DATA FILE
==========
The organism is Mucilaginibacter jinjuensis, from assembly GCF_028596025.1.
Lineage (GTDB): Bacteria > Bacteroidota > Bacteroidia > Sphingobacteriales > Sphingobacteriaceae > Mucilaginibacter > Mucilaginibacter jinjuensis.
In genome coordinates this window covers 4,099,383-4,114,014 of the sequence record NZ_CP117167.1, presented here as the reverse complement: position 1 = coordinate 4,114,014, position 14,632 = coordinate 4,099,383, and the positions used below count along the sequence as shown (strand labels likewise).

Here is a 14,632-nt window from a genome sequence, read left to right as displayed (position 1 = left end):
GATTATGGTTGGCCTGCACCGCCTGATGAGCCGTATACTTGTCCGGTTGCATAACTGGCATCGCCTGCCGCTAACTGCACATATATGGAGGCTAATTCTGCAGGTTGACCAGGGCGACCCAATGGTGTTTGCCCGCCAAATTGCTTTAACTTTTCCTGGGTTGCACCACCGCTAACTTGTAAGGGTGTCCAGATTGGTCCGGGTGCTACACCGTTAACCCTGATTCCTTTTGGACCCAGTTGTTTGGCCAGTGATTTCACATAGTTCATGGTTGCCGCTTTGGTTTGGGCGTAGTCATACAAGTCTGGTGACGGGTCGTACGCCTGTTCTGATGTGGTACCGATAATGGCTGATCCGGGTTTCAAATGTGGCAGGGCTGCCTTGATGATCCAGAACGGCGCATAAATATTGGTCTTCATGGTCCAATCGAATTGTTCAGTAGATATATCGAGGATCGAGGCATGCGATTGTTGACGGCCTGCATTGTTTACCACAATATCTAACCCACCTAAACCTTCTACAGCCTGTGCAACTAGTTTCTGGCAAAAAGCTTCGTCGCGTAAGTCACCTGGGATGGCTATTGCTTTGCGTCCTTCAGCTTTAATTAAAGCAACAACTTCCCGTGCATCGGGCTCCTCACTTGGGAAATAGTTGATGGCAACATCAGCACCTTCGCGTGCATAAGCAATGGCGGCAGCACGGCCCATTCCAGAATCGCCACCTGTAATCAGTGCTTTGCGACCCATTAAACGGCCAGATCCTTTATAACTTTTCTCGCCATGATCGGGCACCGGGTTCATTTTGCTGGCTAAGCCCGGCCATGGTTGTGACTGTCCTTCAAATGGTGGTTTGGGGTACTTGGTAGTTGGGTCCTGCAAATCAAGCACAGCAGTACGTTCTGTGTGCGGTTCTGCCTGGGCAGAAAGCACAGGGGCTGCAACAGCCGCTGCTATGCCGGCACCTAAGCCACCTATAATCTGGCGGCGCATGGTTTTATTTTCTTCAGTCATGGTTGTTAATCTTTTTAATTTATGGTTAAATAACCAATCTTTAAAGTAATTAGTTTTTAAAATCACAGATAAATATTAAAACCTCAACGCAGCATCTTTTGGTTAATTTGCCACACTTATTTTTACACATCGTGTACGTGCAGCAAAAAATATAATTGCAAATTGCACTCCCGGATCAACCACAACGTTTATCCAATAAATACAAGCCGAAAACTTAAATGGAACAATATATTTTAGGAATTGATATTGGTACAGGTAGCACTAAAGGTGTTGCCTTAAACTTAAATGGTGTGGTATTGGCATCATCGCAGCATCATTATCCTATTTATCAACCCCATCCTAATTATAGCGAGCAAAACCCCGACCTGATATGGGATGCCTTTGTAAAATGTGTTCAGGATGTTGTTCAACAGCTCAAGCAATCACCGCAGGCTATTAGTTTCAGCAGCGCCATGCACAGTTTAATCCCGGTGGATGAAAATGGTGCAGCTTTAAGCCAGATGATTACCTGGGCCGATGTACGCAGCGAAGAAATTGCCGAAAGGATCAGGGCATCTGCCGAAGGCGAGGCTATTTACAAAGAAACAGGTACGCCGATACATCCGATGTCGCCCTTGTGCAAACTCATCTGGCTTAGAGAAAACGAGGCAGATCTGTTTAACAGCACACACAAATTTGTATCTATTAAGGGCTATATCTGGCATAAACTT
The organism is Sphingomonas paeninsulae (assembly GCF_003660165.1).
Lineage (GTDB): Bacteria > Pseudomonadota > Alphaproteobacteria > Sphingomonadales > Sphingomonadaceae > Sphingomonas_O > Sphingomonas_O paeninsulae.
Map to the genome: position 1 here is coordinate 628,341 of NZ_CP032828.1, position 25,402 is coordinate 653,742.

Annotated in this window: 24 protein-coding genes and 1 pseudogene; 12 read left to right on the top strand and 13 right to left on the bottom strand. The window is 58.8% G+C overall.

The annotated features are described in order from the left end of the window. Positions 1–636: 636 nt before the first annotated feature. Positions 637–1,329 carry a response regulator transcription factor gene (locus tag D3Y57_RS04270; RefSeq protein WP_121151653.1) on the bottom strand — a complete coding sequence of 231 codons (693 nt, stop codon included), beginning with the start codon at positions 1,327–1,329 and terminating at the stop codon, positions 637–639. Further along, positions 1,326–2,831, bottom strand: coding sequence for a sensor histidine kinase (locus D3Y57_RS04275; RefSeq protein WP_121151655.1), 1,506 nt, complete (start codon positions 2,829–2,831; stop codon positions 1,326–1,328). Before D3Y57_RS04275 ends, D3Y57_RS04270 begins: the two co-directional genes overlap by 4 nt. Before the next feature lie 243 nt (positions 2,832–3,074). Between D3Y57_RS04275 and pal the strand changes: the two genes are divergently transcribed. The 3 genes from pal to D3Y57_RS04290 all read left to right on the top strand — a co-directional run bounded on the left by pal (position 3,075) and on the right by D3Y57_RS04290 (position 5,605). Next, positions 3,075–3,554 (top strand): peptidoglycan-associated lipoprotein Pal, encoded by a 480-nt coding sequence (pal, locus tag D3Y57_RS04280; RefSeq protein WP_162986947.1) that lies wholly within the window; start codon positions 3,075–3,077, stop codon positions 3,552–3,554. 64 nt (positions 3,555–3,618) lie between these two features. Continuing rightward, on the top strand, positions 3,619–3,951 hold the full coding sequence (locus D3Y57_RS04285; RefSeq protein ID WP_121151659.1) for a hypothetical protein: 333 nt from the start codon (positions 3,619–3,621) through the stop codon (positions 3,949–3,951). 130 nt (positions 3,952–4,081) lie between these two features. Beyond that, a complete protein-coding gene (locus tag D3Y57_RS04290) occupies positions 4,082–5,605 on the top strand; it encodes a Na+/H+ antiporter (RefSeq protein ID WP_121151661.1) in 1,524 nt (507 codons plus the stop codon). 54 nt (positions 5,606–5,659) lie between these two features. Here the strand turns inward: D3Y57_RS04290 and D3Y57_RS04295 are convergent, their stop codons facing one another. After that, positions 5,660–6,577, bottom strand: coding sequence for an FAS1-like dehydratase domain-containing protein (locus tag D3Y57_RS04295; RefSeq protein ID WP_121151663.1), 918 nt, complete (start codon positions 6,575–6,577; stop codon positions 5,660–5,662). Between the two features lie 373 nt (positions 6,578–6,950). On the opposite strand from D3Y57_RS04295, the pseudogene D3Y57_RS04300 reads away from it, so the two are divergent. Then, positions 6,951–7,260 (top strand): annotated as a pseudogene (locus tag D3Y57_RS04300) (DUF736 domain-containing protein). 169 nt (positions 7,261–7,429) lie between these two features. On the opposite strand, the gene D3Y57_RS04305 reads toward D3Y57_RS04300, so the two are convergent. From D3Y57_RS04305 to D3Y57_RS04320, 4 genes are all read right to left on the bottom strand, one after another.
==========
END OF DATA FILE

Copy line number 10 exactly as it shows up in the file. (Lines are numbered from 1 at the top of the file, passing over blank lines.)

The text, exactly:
The annotated features are described in order from the left end of the window. Positions 1–636: 636 nt before the first annotated feature. Positions 637–1,329 carry a response regulator transcription factor gene (locus tag D3Y57_RS04270; RefSeq protein WP_121151653.1) on the bottom strand — a complete coding sequence of 231 codons (693 nt, stop codon included), beginning with the start codon at positions 1,327–1,329 and terminating at the stop codon, positions 637–639. Further along, positions 1,326–2,831, bottom strand: coding sequence for a sensor histidine kinase (locus D3Y57_RS04275; RefSeq protein WP_121151655.1), 1,506 nt, complete (start codon positions 2,829–2,831; stop codon positions 1,326–1,328). Before D3Y57_RS04275 ends, D3Y57_RS04270 begins: the two co-directional genes overlap by 4 nt. Before the next feature lie 243 nt (positions 2,832–3,074). Between D3Y57_RS04275 and pal the strand changes: the two genes are divergently transcribed. The 3 genes from pal to D3Y57_RS04290 all read left to right on the top strand — a co-directional run bounded on the left by pal (position 3,075) and on the right by D3Y57_RS04290 (position 5,605). Next, positions 3,075–3,554 (top strand): peptidoglycan-associated lipoprotein Pal, encoded by a 480-nt coding sequence (pal, locus tag D3Y57_RS04280; RefSeq protein WP_162986947.1) that lies wholly within the window; start codon positions 3,075–3,077, stop codon positions 3,552–3,554. 64 nt (positions 3,555–3,618) lie between these two features. Continuing rightward, on the top strand, positions 3,619–3,951 hold the full coding sequence (locus D3Y57_RS04285; RefSeq protein ID WP_121151659.1) for a hypothetical protein: 333 nt from the start codon (positions 3,619–3,621) through the stop codon (positions 3,949–3,951). 130 nt (positions 3,952–4,081) lie between these two features. Beyond that, a complete protein-coding gene (locus tag D3Y57_RS04290) occupies positions 4,082–5,605 on the top strand; it encodes a Na+/H+ antiporter (RefSeq protein ID WP_121151661.1) in 1,524 nt (507 codons plus the stop codon). 54 nt (positions 5,606–5,659) lie between these two features. Here the strand turns inward: D3Y57_RS04290 and D3Y57_RS04295 are convergent, their stop codons facing one another. After that, positions 5,660–6,577, bottom strand: coding sequence for an FAS1-like dehydratase domain-containing protein (locus tag D3Y57_RS04295; RefSeq protein ID WP_121151663.1), 918 nt, complete (start codon positions 6,575–6,577; stop codon positions 5,660–5,662). Between the two features lie 373 nt (positions 6,578–6,950). On the opposite strand from D3Y57_RS04295, the pseudogene D3Y57_RS04300 reads away from it, so the two are divergent. Then, positions 6,951–7,260 (top strand): annotated as a pseudogene (locus tag D3Y57_RS04300) (DUF736 domain-containing protein). 169 nt (positions 7,261–7,429) lie between these two features. On the opposite strand, the gene D3Y57_RS04305 reads toward D3Y57_RS04300, so the two are convergent. From D3Y57_RS04305 to D3Y57_RS04320, 4 genes are all read right to left on the bottom strand, one after another.